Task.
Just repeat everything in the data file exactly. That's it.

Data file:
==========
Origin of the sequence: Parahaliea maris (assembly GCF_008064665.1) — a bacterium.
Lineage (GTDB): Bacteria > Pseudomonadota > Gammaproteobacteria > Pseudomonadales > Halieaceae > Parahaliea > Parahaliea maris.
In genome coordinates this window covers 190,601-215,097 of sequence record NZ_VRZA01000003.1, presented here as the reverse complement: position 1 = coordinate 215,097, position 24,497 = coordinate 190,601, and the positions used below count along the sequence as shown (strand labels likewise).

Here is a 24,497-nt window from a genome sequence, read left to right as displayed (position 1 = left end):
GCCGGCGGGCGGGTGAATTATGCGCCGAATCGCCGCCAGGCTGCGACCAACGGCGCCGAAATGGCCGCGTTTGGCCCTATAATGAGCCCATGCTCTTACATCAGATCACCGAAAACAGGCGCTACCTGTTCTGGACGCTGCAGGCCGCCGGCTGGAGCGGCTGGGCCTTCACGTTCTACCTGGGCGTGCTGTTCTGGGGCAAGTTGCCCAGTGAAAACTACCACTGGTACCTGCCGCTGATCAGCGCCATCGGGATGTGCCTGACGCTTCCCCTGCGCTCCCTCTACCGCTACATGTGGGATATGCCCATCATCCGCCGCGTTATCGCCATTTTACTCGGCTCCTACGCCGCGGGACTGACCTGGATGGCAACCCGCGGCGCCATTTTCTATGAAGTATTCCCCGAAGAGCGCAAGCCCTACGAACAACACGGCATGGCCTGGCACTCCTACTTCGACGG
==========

Origin of the sequence: Parahaliea maris (assembly GCF_008064665.1) — a bacterium.
Lineage (GTDB): Bacteria > Pseudomonadota > Gammaproteobacteria > Pseudomonadales > Halieaceae > Parahaliea > Parahaliea maris.
In genome coordinates this window covers 190,601-215,097 of sequence record NZ_VRZA01000003.1, presented here as the reverse complement: position 1 = coordinate 215,097, position 24,497 = coordinate 190,601, and the positions used below count along the sequence as shown (strand labels likewise).

Here is a 24,497-nt window from a genome sequence, read left to right as displayed (position 1 = left end):
GCCGGCGGGCGGGTGAATTATGCGCCGAATCGCCGCCAGGCTGCGACCAACGGCGCCGAAATGGCCGCGTTTGGCCCTATAATGAGCCCATGCTCTTACATCAGATCACCGAAAACAGGCGCTACCTGTTCTGGACGCTGCAGGCCGCCGGCTGGAGCGGCTGGGCCTTCACGTTCTACCTGGGCGTGCTGTTCTGGGGCAAGTTGCCCAGTGAAAACTACCACTGGTACCTGCCGCTGATCAGCGCCATCGGGATGTGCCTGACGCTTCCCCTGCGCTCCCTCTACCGCTACATGTGGGATATGCCCATCATCCGCCGCGTTATCGCCATTTTACTCGGCTCCTACGCCGCGGGACTGACCTGGATGGCAACCCGCGGCGCCATTTTCTATGAAGTATTCCCCGAAGAGCGCAAGCCCTACGAACAACACGGCATGGCCTGGCACTCCTACTTCGACGG